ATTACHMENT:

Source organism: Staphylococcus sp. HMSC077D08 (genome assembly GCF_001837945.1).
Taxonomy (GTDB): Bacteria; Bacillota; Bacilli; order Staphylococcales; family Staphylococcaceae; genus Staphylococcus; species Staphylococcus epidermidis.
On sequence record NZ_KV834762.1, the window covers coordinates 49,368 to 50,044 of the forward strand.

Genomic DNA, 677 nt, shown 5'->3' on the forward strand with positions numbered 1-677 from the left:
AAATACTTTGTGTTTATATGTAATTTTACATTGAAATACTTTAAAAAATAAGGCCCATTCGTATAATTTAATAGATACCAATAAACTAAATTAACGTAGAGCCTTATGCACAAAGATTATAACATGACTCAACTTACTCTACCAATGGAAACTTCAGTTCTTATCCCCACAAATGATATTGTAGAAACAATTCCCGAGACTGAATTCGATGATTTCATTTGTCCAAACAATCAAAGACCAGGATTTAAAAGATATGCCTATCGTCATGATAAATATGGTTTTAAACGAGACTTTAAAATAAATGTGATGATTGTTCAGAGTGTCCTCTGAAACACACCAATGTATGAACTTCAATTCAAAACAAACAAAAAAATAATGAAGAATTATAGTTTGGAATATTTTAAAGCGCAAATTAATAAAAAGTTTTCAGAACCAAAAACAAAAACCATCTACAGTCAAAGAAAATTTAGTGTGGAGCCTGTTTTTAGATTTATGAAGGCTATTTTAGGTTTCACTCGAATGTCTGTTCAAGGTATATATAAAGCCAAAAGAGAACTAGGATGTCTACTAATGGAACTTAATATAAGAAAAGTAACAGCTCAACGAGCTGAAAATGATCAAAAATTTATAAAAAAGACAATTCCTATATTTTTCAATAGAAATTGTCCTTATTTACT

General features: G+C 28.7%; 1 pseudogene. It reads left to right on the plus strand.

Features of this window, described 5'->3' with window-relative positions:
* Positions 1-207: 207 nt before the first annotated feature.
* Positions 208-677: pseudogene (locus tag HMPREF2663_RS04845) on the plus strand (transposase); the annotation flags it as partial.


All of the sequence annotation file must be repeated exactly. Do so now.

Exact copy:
Source organism: Staphylococcus sp. HMSC077D08 (genome assembly GCF_001837945.1).
Taxonomy (GTDB): Bacteria; Bacillota; Bacilli; order Staphylococcales; family Staphylococcaceae; genus Staphylococcus; species Staphylococcus epidermidis.
On sequence record NZ_KV834762.1, the window covers coordinates 49,368 to 50,044 of the forward strand.

Genomic DNA, 677 nt, shown 5'->3' on the forward strand with positions numbered 1-677 from the left:
AAATACTTTGTGTTTATATGTAATTTTACATTGAAATACTTTAAAAAATAAGGCCCATTCGTATAATTTAATAGATACCAATAAACTAAATTAACGTAGAGCCTTATGCACAAAGATTATAACATGACTCAACTTACTCTACCAATGGAAACTTCAGTTCTTATCCCCACAAATGATATTGTAGAAACAATTCCCGAGACTGAATTCGATGATTTCATTTGTCCAAACAATCAAAGACCAGGATTTAAAAGATATGCCTATCGTCATGATAAATATGGTTTTAAACGAGACTTTAAAATAAATGTGATGATTGTTCAGAGTGTCCTCTGAAACACACCAATGTATGAACTTCAATTCAAAACAAACAAAAAAATAATGAAGAATTATAGTTTGGAATATTTTAAAGCGCAAATTAATAAAAAGTTTTCAGAACCAAAAACAAAAACCATCTACAGTCAAAGAAAATTTAGTGTGGAGCCTGTTTTTAGATTTATGAAGGCTATTTTAGGTTTCACTCGAATGTCTGTTCAAGGTATATATAAAGCCAAAAGAGAACTAGGATGTCTACTAATGGAACTTAATATAAGAAAAGTAACAGCTCAACGAGCTGAAAATGATCAAAAATTTATAAAAAAGACAATTCCTATATTTTTCAATAGAAATTGTCCTTATTTACT

General features: G+C 28.7%; 1 pseudogene. It reads left to right on the plus strand.

Features of this window, described 5'->3' with window-relative positions:
* Positions 1-207: 207 nt before the first annotated feature.
* Positions 208-677: pseudogene (locus tag HMPREF2663_RS04845) on the plus strand (transposase); the annotation flags it as partial.